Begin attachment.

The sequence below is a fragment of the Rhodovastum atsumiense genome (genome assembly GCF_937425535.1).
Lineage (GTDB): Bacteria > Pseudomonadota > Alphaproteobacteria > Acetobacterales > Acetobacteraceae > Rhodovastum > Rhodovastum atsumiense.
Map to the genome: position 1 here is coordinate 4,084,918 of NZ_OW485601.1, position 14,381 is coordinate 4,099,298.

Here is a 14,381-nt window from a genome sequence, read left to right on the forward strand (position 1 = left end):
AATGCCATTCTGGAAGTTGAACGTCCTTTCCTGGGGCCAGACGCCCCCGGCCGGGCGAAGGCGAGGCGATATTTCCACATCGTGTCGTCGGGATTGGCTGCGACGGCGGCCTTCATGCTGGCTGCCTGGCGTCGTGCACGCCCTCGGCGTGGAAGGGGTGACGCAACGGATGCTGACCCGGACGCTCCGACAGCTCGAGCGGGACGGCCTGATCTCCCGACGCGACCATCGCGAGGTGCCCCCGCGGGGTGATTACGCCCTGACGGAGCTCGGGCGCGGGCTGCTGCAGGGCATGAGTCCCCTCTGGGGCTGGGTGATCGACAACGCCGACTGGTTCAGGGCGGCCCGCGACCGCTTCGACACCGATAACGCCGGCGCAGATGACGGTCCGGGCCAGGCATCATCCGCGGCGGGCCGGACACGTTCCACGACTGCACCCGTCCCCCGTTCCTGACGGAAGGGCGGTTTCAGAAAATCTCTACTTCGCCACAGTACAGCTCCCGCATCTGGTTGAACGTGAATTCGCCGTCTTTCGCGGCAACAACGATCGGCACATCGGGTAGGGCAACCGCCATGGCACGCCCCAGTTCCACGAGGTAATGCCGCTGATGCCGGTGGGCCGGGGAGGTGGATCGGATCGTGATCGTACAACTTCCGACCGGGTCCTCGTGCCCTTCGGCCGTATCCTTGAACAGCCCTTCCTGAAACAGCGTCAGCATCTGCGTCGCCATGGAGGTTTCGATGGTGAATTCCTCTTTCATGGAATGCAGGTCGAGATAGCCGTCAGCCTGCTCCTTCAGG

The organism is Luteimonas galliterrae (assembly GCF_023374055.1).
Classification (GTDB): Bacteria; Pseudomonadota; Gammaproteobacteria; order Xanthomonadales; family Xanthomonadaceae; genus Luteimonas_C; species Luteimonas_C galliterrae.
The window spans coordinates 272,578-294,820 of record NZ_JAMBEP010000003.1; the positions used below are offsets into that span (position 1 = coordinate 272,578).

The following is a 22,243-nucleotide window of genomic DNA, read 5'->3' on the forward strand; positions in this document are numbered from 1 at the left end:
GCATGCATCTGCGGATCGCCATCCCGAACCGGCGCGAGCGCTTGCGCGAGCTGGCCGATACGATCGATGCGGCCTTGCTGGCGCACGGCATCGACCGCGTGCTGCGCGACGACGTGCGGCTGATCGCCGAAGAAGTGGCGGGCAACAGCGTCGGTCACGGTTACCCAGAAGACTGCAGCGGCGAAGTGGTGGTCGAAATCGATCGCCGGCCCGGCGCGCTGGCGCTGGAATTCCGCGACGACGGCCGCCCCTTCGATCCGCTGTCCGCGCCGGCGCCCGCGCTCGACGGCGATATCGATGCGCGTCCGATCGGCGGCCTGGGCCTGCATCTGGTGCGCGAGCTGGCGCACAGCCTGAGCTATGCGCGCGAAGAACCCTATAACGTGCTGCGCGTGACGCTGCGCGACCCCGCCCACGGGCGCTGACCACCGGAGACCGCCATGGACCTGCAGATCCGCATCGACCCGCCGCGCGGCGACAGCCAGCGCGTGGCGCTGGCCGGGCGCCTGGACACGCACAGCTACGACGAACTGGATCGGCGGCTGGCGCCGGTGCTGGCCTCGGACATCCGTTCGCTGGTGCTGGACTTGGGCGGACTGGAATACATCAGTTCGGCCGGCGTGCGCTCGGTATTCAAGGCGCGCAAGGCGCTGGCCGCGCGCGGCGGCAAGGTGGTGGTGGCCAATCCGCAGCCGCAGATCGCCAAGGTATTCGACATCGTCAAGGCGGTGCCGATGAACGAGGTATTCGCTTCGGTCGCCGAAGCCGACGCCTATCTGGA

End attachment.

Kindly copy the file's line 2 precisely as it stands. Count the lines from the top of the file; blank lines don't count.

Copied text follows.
Lineage (GTDB): Bacteria > Pseudomonadota > Alphaproteobacteria > Acetobacterales > Acetobacteraceae > Rhodovastum > Rhodovastum atsumiense.